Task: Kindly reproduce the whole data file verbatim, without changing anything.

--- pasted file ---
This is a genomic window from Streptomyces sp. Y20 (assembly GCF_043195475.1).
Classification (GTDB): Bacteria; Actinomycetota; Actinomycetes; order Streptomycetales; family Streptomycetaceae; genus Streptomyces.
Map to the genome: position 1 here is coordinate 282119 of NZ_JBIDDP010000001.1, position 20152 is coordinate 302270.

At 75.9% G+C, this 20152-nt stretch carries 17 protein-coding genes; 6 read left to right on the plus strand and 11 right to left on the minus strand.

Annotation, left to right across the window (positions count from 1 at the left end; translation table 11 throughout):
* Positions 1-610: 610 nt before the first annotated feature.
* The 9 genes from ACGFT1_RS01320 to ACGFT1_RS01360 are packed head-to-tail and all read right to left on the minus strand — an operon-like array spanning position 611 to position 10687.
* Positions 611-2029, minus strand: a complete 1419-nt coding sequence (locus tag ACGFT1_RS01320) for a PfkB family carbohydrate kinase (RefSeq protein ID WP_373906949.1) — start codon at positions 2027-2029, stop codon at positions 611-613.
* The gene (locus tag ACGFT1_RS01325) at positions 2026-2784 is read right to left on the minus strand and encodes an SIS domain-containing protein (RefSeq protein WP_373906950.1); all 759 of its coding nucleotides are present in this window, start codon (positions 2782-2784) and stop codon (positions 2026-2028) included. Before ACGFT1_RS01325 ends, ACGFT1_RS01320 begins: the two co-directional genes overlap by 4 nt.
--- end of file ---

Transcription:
This is a genomic window from Streptomyces sp. Y20 (assembly GCF_043195475.1).
Classification (GTDB): Bacteria; Actinomycetota; Actinomycetes; order Streptomycetales; family Streptomycetaceae; genus Streptomyces.
Map to the genome: position 1 here is coordinate 282119 of NZ_JBIDDP010000001.1, position 20152 is coordinate 302270.

At 75.9% G+C, this 20152-nt stretch carries 17 protein-coding genes; 6 read left to right on the plus strand and 11 right to left on the minus strand.

Annotation, left to right across the window (positions count from 1 at the left end; translation table 11 throughout):
* Positions 1-610: 610 nt before the first annotated feature.
* The 9 genes from ACGFT1_RS01320 to ACGFT1_RS01360 are packed head-to-tail and all read right to left on the minus strand — an operon-like array spanning position 611 to position 10687.
* Positions 611-2029, minus strand: a complete 1419-nt coding sequence (locus tag ACGFT1_RS01320) for a PfkB family carbohydrate kinase (RefSeq protein ID WP_373906949.1) — start codon at positions 2027-2029, stop codon at positions 611-613.
* The gene (locus tag ACGFT1_RS01325) at positions 2026-2784 is read right to left on the minus strand and encodes an SIS domain-containing protein (RefSeq protein WP_373906950.1); all 759 of its coding nucleotides are present in this window, start codon (positions 2782-2784) and stop codon (positions 2026-2028) included. Before ACGFT1_RS01325 ends, ACGFT1_RS01320 begins: the two co-directional genes overlap by 4 nt.